Jaravijit Siblings to Plead “Not Guilty” in Bitcoin Money-Laundering Case Involving $24 Million Theft
“Not Guilty” Plea in Money-Laundering Case Involving a $24 Million Bitcoin Theft
According to the Bangkok Post, the three Jaravijit siblings that are accused of money laundering chargers – Prinya, Supitcha, and Jiratpisit – have decided to plead “not guilty.” The trio appeared in Criminal Court last week, charged with collusion and conspiracy to launder money. These charges come from a case involving a theft of 797 million baht ($24 Million USD) in Bitcoin.
The case involves the three defendants named above, along with six accomplishes, who were accused of “luring Finn Aamai Otava Saarimaa into investing with them between June to December last year.” At the time, according to the case, Saarimaa ended up buying 500 million DNA Co. shares, investing in an NX Chain Inc. project called Dragon Coin, and purchasing Expay Software Co. shares.
During the investment period, he dedicated investments to the electronic wallets of the defendants multiple times, though the group ultimately decided to sell the digital assets. They were worth 797.41 million baht at the time, which they deposited into their accounts, and no investment was fulfilled.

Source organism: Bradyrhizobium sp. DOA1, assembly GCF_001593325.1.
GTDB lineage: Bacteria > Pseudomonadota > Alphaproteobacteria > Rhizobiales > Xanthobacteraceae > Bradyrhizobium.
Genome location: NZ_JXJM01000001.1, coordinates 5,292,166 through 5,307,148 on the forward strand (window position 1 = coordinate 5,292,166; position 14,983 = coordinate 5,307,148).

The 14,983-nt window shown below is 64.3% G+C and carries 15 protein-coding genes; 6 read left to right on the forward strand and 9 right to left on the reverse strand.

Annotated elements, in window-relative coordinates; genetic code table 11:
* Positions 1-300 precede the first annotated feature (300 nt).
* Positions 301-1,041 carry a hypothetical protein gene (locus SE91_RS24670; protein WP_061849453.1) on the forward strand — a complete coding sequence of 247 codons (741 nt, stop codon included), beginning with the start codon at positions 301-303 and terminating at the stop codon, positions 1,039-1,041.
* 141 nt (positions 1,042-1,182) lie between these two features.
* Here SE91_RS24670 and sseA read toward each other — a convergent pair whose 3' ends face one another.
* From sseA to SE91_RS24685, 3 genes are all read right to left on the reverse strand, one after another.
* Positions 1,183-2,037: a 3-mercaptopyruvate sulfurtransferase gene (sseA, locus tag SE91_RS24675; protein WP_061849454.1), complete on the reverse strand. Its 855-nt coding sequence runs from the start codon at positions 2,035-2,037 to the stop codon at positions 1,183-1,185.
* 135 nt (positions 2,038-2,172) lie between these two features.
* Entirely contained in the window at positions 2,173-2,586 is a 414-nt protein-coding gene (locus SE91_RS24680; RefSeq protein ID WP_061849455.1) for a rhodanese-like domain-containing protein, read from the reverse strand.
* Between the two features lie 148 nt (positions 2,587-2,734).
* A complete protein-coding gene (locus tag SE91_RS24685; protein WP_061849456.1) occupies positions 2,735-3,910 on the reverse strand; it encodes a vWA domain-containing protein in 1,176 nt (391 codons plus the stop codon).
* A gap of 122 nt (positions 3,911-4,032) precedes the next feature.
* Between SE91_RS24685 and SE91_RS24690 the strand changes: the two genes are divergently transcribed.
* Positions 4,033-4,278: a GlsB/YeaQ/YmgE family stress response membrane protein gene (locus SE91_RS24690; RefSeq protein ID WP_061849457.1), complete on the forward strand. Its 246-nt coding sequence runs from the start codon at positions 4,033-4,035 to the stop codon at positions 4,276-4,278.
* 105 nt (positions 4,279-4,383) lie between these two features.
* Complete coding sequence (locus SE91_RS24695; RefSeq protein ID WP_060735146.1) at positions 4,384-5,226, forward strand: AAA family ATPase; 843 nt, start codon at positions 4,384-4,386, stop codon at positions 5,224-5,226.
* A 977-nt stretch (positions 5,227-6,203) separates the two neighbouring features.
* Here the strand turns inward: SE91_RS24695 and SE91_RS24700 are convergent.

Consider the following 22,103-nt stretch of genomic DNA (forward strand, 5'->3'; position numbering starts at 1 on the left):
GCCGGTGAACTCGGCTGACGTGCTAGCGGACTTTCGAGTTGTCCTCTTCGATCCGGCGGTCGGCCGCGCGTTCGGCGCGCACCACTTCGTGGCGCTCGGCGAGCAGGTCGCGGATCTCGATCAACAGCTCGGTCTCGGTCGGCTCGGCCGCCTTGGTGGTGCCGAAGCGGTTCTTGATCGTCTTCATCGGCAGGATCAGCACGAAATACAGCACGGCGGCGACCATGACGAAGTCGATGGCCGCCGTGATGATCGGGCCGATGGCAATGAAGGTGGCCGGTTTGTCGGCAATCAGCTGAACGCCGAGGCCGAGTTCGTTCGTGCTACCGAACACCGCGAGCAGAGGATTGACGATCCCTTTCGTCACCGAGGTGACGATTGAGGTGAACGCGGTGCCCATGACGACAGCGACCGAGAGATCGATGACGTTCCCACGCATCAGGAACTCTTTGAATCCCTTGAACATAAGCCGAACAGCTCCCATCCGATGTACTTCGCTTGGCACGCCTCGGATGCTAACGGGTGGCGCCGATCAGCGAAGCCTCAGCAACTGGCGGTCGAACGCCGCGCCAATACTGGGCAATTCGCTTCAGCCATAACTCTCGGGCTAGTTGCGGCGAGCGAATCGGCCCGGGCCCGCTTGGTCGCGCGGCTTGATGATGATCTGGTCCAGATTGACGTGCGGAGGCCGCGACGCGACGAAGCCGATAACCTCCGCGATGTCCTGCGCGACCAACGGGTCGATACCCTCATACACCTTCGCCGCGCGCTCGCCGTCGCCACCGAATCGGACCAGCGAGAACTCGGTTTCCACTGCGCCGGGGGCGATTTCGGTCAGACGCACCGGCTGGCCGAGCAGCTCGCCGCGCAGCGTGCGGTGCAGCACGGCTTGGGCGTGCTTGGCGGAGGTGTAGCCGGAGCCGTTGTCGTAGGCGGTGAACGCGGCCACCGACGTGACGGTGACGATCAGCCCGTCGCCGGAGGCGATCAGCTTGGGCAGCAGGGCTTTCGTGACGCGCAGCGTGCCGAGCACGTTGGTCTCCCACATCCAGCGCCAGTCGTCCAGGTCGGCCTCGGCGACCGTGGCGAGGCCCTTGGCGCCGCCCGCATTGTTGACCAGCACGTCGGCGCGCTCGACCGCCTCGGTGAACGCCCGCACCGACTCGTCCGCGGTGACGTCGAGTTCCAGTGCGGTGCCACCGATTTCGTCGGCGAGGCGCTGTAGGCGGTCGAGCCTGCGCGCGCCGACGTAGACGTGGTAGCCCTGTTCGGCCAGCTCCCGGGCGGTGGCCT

Jiratpisit spent 43 million baht from the theft to buy land in Chatuchak on October 6th. Over the course of four different dates – October 11th, 12th, 19th, and November 29th last year – Prinya used 124 million baht to purchase seven different blocks of land, which are located in the Chatuchak and Din Daeng districts in Bangkok, along with the Nonthaburi province. On December 6th, Supitcha used 8.5 million baht for the registration fees involved with the sale of land.
Considering all of the money was spent on personal purchases, Saarimaa has not seen any profit. Eventually, the lack of follow-through brought him to file a complained with the Thai Crime Suppression Division (CSD).
Jiratpisit and Supitcha were arrested in August, with a bail of $61,000 each. However, Prinya sought protection in the United States, fleeing Thailand to avoid the charges. When the Thai CSD revoked his passport, it became illegal for him to reside in the United States, leading to his return and subsequent arrest. He was given no option of bail from his current stay in the Bangkok Remand Prison.